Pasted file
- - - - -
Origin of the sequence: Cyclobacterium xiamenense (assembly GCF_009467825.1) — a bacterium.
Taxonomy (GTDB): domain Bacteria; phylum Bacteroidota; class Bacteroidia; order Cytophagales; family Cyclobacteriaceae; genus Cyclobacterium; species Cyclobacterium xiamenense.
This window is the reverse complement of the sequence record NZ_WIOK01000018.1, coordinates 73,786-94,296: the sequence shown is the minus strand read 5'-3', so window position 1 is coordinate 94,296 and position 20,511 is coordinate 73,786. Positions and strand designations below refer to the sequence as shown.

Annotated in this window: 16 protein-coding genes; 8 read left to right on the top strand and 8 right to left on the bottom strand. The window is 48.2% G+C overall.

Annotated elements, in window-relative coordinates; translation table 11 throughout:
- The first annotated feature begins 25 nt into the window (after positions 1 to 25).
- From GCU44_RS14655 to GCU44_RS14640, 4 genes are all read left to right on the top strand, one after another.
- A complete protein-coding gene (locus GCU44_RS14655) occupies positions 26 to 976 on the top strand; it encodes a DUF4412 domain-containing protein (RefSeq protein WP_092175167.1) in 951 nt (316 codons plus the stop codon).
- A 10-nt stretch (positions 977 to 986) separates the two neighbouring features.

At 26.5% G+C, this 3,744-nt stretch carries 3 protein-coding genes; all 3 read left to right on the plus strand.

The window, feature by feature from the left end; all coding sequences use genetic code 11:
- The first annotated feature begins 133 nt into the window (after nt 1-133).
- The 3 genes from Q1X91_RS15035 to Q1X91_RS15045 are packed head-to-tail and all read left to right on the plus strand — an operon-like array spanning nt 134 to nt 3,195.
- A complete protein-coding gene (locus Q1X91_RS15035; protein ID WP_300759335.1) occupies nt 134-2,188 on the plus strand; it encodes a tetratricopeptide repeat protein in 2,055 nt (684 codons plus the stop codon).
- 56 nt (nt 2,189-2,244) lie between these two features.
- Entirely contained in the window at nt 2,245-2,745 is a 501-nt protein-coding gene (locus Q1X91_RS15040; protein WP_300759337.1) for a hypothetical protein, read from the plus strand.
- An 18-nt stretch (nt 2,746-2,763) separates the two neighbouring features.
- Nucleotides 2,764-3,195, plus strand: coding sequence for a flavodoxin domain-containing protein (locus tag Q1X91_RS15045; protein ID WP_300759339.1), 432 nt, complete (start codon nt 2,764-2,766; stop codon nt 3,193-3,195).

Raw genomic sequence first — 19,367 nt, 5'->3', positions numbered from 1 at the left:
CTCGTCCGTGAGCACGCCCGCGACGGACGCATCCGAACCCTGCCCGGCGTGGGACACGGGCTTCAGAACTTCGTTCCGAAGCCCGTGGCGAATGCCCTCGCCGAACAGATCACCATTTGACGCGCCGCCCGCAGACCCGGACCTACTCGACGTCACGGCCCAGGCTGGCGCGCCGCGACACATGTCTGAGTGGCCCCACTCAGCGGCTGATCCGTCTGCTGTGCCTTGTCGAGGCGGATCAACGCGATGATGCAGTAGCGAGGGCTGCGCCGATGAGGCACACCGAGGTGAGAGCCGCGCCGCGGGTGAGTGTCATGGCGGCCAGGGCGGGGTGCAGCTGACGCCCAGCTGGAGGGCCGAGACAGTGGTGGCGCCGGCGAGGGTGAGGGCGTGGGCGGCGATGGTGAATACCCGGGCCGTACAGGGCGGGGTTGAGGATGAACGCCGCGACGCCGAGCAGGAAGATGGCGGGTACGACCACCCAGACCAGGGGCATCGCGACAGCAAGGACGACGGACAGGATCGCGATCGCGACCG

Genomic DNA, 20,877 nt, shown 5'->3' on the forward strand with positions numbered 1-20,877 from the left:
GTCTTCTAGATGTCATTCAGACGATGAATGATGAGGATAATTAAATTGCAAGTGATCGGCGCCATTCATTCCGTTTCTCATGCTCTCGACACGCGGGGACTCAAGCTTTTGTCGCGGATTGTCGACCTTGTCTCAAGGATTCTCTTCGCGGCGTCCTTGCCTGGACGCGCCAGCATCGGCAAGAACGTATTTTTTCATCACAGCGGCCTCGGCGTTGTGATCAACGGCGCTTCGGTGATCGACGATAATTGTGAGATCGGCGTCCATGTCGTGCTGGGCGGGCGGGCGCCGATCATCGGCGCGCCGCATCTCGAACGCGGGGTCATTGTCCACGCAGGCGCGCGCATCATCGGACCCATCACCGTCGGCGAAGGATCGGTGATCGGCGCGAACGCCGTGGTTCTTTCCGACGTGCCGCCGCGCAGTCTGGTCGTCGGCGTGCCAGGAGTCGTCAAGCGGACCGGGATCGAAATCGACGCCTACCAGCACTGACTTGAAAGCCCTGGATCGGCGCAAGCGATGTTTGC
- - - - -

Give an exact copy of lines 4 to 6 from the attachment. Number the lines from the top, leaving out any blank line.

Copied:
Annotated in this window: 16 protein-coding genes; 8 read left to right on the top strand and 8 right to left on the bottom strand. The window is 48.2% G+C overall.

Annotated elements, in window-relative coordinates; translation table 11 throughout:
- The first annotated feature begins 25 nt into the window (after positions 1 to 25).